Entertainment TV Recap: Mad Men season seven premieres

Recap: Mad Men season seven premieres

Twitter Facebook Reddit Pinterest Email

Season 7, episode 1

At the end of Mad Men season six, Don Draper’s recklessness had finally gotten the best of him, and his fellow ad agency partners put him on a forced sabbatical. What would become of him, and all our other favourite characters as the show geared up for a final season?

In typical Mad Men fashion most information was revealed slowly and obliquely through the course of the episode. The episode was set in January of 1969 – two months after the end of season six.

thenewdaily_amc_150414_don_draperDon: As an uber glamorous Megan greets Don from her convertible; we slowly learn the state of their relationship after its breakdown at the end of last season. The sleek stylised meeting is classic Mad Men – the beautiful façade at odds with the difficult reality. Since the season six finale, Megan has moved out to L.A without Don.  Have they reached a kind of impasse? They regard one another fondly, but things remain awkward (This became very obvious with the stilted and clumsy sexual encounter they share). As Don returns to New York, he has an aeroplane encounter with … Neve Campbell?!?  This plane rendezvous gives us a first insight into Don’s mental state: he resists his new ‘friend’s’ overtures to sleep with him and expresses regret for his infidelities. Although he flirts, he looks as though he has gained genuine self-awareness. Judging from the state of play during episode one, nothing will be straightforward for Don moving ahead – and would we expect anything less?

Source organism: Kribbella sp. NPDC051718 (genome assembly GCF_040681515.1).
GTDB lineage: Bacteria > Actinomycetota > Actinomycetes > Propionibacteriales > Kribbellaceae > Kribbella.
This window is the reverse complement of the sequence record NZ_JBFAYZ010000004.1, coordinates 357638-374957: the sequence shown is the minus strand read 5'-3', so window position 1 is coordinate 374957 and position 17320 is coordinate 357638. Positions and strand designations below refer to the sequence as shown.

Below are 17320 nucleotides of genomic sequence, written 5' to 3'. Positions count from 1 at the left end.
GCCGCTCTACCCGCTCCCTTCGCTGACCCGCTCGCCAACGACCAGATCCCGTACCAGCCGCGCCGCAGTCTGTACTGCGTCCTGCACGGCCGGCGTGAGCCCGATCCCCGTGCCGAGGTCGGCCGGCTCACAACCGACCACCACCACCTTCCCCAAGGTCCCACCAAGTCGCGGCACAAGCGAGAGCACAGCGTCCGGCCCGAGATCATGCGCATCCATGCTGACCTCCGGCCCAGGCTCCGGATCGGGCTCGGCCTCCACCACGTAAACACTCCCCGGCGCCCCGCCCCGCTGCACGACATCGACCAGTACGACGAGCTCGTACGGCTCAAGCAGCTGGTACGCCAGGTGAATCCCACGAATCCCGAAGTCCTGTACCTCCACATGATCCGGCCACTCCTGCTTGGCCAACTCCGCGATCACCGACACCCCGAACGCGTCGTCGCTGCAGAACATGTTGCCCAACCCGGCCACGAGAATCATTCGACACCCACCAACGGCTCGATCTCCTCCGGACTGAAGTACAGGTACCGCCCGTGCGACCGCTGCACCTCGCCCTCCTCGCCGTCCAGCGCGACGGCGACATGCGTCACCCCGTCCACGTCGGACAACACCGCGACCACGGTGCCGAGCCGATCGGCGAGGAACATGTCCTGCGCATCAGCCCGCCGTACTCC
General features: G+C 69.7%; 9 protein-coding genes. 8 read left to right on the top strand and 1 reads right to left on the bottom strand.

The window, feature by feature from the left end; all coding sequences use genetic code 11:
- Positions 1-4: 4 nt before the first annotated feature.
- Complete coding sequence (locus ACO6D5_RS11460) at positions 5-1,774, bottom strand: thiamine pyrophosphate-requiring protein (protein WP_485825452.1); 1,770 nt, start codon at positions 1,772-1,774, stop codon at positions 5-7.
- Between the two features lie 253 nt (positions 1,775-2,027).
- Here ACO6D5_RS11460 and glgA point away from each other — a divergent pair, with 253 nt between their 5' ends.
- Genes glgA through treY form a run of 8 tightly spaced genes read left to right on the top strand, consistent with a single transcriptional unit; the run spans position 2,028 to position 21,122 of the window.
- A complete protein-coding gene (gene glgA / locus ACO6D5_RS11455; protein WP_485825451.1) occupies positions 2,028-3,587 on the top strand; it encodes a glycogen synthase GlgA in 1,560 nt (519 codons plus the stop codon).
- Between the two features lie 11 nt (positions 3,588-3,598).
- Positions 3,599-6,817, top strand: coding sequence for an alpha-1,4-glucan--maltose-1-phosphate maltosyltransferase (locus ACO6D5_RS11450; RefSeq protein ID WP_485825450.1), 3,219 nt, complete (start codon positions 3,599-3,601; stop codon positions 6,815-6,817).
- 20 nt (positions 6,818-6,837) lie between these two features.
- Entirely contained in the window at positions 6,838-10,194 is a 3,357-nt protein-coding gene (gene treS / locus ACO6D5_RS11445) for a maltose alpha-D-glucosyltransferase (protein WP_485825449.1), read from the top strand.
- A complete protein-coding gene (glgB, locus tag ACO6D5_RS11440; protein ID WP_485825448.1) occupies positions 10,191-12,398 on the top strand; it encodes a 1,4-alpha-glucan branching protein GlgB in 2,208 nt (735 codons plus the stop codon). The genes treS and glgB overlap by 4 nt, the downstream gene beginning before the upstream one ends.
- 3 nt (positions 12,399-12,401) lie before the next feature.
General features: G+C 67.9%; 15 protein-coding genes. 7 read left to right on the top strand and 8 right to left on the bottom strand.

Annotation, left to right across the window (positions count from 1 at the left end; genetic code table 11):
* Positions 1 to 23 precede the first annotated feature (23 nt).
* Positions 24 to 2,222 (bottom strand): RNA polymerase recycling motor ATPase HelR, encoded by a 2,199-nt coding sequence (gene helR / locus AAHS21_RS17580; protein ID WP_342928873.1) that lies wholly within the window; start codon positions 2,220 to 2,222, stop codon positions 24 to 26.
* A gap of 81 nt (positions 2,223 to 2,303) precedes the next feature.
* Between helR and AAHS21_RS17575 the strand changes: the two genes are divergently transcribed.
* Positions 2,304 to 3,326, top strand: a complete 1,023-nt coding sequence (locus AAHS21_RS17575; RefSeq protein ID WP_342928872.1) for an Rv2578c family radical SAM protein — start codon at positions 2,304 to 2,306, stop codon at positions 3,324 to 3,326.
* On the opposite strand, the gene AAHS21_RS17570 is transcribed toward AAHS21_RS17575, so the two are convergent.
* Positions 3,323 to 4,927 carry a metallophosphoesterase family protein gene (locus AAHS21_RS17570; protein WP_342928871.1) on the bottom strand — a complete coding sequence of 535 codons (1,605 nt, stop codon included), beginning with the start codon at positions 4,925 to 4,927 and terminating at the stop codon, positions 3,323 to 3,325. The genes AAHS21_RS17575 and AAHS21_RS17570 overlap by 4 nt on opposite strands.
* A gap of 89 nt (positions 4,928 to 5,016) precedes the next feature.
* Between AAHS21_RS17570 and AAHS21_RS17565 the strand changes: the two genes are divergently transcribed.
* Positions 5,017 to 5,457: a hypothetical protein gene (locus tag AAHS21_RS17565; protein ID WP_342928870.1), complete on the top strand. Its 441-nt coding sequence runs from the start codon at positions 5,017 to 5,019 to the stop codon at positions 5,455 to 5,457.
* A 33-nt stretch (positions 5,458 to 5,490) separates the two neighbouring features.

thenewdaily_amc_150414_mad_men_peggyPeggy: Peggy is taking Don’s place as the brilliant/jaded creative powerhouse at Sterling Cooper & partners.  She is struggling to win over her new creative director, Lou Avery. His malmsey, ‘square’ approach is at odds with the creative dynamism encouraged by Don. Her new boss appears to be indifferent to her attempts at brilliance, casually telling her ‘I guess I’m immune to your charms.’ – ouch! Her only recourse is to dispense shrill, shrieking missives at anyone that crosses her (Teddy Chaough & Julio, the boy at her door). Suddenly, having everything she wanted: independence and a successful career, she is left feeling empty and powerless – how very Don.

thenewdaily_amc_150414_joan_mad_menJoan: In a theme carried on from last season, Joan is continuing to try and connive her way into more responsibility at the SC&P. As she single-handedly tries keep the Webber’s shoes account for the firm – she thinks laterally and engages the advice of an economics professor – before intimidating the executive into staying with the firm. It’s great to see Joan really give it to the executive,  she is still fighting against the sexism of them men who continually under-estimate her. Ken’s comment to her –  “You know there’s a hierarchy?”  Priceless.

thenewdaily_amc_150514_mad_men_sterling_cooperRoger: Roger seems has embraced his own preposterousness and taken up the free-love edict of the late ‘60’s. (I counted four women lying on his floor when he took the phone call from his daughter). At his lunch with Margaret she said she forgave him for his lifetime of misdeeds, (seeming to have embraced the kind new age spirituality that would grow popular in the 1970’s). He resented the implication he had done anything wrong – ever, and promptly returned home to his bed with a new woman – and another man?!? Having taken his own ‘pleasure at all costs’ philosophy to it’s ridiculous conclusion, it seems that his relationship with Margaret is becoming central to his fate as the show draws to its conclusion.


Pete Campbell has adopted the Californian lifestyle, replete with tan and plaid golf pants.  The West Coast has seemingly loosened him up from his usual stiff wasp formality. That man-hug he gave Don was ridiculous.

Megan’s house in the Canyon had a serious Sharon Tate/ Manson family vibe. This would make sense given how Mad Men aficionados have spotted Megan/Tate connection for some years, seen here. Given that the Manson family murdered Sharon Tate in August on 1969, that would put it square with the timeline of this final season.

On the Neve Campbell cameo – perhaps it wasn’t a cameo at all, should we expect her to appear again in a totally random unexpected way?

Freddy’s killer pitch was totally done by Don!

Ken Cosgrove’s eye patch!

Patrick Magee is a young Melbourne writer currently completing a post-graduate degree in film direction.